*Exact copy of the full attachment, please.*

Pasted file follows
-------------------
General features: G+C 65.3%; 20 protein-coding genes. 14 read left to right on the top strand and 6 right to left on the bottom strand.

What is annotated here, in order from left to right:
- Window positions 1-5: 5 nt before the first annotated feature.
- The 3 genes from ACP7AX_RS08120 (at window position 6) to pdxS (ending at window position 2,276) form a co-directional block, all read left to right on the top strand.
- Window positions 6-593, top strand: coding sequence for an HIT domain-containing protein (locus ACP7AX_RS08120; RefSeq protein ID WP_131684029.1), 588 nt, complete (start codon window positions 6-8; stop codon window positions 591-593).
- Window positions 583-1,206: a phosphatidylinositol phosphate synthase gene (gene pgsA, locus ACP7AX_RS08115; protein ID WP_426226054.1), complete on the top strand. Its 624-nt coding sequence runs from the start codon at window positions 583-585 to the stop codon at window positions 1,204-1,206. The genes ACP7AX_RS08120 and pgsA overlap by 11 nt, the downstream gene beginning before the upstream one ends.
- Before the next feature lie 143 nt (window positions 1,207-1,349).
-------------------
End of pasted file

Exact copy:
General features: G+C 65.3%; 20 protein-coding genes. 14 read left to right on the top strand and 6 right to left on the bottom strand.

What is annotated here, in order from left to right:
- Window positions 1-5: 5 nt before the first annotated feature.
- The 3 genes from ACP7AX_RS08120 (at window position 6) to pdxS (ending at window position 2,276) form a co-directional block, all read left to right on the top strand.
- Window positions 6-593, top strand: coding sequence for an HIT domain-containing protein (locus ACP7AX_RS08120; RefSeq protein ID WP_131684029.1), 588 nt, complete (start codon window positions 6-8; stop codon window positions 591-593).
- Window positions 583-1,206: a phosphatidylinositol phosphate synthase gene (gene pgsA, locus ACP7AX_RS08115; protein ID WP_426226054.1), complete on the top strand. Its 624-nt coding sequence runs from the start codon at window positions 583-585 to the stop codon at window positions 1,204-1,206. The genes ACP7AX_RS08120 and pgsA overlap by 11 nt, the downstream gene beginning before the upstream one ends.
- Before the next feature lie 143 nt (window positions 1,207-1,349).